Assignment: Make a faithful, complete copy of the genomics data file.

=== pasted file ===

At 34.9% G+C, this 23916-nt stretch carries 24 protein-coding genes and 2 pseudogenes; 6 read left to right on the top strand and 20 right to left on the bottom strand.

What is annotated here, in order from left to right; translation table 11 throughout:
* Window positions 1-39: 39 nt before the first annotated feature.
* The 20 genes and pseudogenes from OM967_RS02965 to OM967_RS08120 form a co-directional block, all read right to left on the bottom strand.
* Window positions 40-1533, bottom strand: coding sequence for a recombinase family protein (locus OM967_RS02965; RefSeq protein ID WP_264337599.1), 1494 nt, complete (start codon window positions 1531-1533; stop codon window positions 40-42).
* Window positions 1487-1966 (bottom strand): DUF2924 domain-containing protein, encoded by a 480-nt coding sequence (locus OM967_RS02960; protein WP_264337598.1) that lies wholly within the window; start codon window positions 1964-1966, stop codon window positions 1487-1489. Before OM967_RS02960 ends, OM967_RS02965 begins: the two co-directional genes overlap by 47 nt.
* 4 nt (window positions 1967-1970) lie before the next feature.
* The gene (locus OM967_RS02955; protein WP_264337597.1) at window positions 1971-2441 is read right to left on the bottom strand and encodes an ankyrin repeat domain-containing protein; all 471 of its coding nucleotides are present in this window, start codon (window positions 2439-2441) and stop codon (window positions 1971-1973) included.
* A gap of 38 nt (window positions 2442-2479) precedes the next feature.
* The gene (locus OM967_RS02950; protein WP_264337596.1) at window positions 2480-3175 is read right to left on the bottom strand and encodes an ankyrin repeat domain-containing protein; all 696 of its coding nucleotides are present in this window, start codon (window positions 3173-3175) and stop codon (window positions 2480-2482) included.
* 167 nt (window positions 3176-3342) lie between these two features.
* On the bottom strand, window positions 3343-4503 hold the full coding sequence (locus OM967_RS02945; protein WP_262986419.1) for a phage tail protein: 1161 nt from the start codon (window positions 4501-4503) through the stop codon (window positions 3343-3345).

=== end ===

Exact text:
At 34.9% G+C, this 23916-nt stretch carries 24 protein-coding genes and 2 pseudogenes; 6 read left to right on the top strand and 20 right to left on the bottom strand.

What is annotated here, in order from left to right; translation table 11 throughout:
* Window positions 1-39: 39 nt before the first annotated feature.
* The 20 genes and pseudogenes from OM967_RS02965 to OM967_RS08120 form a co-directional block, all read right to left on the bottom strand.
* Window positions 40-1533, bottom strand: coding sequence for a recombinase family protein (locus OM967_RS02965; RefSeq protein ID WP_264337599.1), 1494 nt, complete (start codon window positions 1531-1533; stop codon window positions 40-42).
* Window positions 1487-1966 (bottom strand): DUF2924 domain-containing protein, encoded by a 480-nt coding sequence (locus OM967_RS02960; protein WP_264337598.1) that lies wholly within the window; start codon window positions 1964-1966, stop codon window positions 1487-1489. Before OM967_RS02960 ends, OM967_RS02965 begins: the two co-directional genes overlap by 47 nt.
* 4 nt (window positions 1967-1970) lie before the next feature.
* The gene (locus OM967_RS02955; protein WP_264337597.1) at window positions 1971-2441 is read right to left on the bottom strand and encodes an ankyrin repeat domain-containing protein; all 471 of its coding nucleotides are present in this window, start codon (window positions 2439-2441) and stop codon (window positions 1971-1973) included.
* A gap of 38 nt (window positions 2442-2479) precedes the next feature.
* The gene (locus OM967_RS02950; protein WP_264337596.1) at window positions 2480-3175 is read right to left on the bottom strand and encodes an ankyrin repeat domain-containing protein; all 696 of its coding nucleotides are present in this window, start codon (window positions 3173-3175) and stop codon (window positions 2480-2482) included.
* 167 nt (window positions 3176-3342) lie between these two features.
* On the bottom strand, window positions 3343-4503 hold the full coding sequence (locus OM967_RS02945; protein WP_262986419.1) for a phage tail protein: 1161 nt from the start codon (window positions 4501-4503) through the stop codon (window positions 3343-3345).